When working on my PhD in botany at The University of North Carolina, Chapel Hill, our Ecosystematics class to my major professor, the late Dr. A. E. Radford (Flora of the Carolinas) worked along the Roanoke River. What magnificent forests. The bottom land forests along rivers are important to flood control, erosion control, wildlife, etc. Personally, I find this devastation of the riverine forests of the southeastern US for supplying a hoax to be criminal. Joe Public’s photo is from the Blowing Rock area of far western North Carolina and that is a very different vegetation formation in the Appalachian Mountains.

  2. Don Keiller permalink
    March 14, 2016 5:56 pm

    As I keep banging on anything that says it is “Green” and involves money = “Fraud”.

  3. March 14, 2016 6:33 pm

    The report should be sent to SBS. SEC may well fine the company for its misrepresentations. This is the sort of stuff they definitely frown on, incomplete or misleading or factually erroneous disclosure. Only thing worse is misaccounting.

  4. John F. Hultquist permalink
    March 15, 2016 12:49 am

    “. . . will simply lumber on.

    I see what you did there.

  5. March 15, 2016 4:43 am

    They claim this is Carbon friendly, who is that stupid, Lets see, cut down trees that use CO2, haul the trees to be ground up and compressed into pellets,(Seriously). Then ship it across the ocean and burn it, Stupid, stupid, stupid, stupid and seriously stupid and somebody invested in this?

    • homercidel permalink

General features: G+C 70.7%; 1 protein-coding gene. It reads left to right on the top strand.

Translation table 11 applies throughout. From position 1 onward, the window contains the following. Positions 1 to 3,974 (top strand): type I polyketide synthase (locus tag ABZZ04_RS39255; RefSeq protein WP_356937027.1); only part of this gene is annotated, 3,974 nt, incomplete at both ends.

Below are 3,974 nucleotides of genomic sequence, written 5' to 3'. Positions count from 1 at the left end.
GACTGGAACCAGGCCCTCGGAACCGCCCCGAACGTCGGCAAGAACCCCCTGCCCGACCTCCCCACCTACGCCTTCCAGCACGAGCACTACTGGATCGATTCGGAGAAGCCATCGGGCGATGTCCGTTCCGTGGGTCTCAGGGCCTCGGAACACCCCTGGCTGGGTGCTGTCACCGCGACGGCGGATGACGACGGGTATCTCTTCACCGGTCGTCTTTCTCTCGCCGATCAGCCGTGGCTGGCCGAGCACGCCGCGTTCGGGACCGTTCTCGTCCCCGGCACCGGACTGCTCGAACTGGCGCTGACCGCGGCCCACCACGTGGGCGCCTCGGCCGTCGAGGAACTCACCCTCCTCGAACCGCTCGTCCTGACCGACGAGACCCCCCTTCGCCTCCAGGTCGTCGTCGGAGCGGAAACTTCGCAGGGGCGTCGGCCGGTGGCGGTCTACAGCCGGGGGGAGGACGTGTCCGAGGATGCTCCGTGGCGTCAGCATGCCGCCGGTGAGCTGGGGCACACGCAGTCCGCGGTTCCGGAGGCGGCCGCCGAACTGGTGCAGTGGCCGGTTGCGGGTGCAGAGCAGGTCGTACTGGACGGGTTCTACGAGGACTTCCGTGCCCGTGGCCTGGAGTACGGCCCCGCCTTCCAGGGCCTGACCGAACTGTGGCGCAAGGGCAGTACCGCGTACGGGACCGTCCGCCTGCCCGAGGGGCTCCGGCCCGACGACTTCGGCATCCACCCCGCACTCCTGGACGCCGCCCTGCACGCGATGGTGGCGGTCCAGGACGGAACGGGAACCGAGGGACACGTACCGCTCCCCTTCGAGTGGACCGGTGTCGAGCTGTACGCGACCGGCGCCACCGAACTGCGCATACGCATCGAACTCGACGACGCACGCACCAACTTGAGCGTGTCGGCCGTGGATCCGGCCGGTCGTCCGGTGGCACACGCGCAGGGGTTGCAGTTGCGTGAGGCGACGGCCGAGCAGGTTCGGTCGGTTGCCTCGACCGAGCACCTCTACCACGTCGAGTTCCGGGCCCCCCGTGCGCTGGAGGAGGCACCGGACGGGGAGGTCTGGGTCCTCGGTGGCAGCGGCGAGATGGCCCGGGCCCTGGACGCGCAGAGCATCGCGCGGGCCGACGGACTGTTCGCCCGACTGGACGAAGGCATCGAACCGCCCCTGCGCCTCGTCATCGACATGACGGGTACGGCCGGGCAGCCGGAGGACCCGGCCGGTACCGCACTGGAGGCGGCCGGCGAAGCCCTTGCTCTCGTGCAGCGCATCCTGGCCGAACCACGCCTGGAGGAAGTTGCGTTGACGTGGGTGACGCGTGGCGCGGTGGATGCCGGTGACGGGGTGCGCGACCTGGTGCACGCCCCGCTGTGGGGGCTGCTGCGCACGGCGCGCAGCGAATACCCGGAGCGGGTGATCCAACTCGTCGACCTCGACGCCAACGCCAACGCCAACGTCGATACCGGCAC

March 15, 2016 4:52 am

      Hard to believe Phil….. It’s just unbelievable that this is the supposed cure

  6. tom0mason permalink
    March 15, 2016 8:18 am

    Let see, isn’t coal just compacted very old dead trees and vegetation?
    So exactly why is coal not considered ‘biomass’ again?

    • March 15, 2016 1:37 pm

      You are correct. Coal is actually a vast fossil. The plants which make up the coal fields are giant forms of our current ground pines and horse tails. They are very primitive spore-producing species. While they were tree-sized, they had no wood (secondary growth) as do our current angiosperm/gymnosperm tree species.

  7. roger permalink
    March 15, 2016 10:33 am

    Where does all the wood ash go? Presumably not back to the ground from whence it came?
    Do the foresters fertilize the clear fell before replanting? If so what with and what CO2 costs result from that exercise?
    If butterflies could know the repercussions that emanate from their beating wings they might think twice before flying.

  8. Jack Broughton permalink
    March 15, 2016 1:13 pm

    If there was any sense in reducing CO2, the greenies would just plant trees and prevent them from being cut down. In fact, I’d be glad to support the saving of woodland, but not for CO2 reasons!

    • March 15, 2016 1:46 pm

      There needs to be various aged forests. Wildlife, for the most part, does not live in “old growth” forests–nothing to eat. You need to have a lot of “edge” areas. Clear-cutting is good in most instances as you have to begin with bare, “mineral” soils for regeneration. The first to come in are pines, tulip poplar (here), sumacs, black cherry, locust and other of the “weedy” species which require full sunlight to germinate and grow. These are fast-growing, but not terribly long-lived species. They provide the shade necessary for the maples, oaks, hickories and other hardwoods to grow. Eventually, the hardwoods take over. Clear-cutting, wind-throw, fire, etc. provide the bare surface for the cycle to begin again. So forests are really a patchwork of various aged stands. This is necessary to maintain the diversity of the original forests. Of course there are high elevation ridge and mountain top areas where the forests are exclusively conifer. Here that is red spruce in the north and Fraser fir in the south. In WV we have red spruce and balsam fir (blister pine).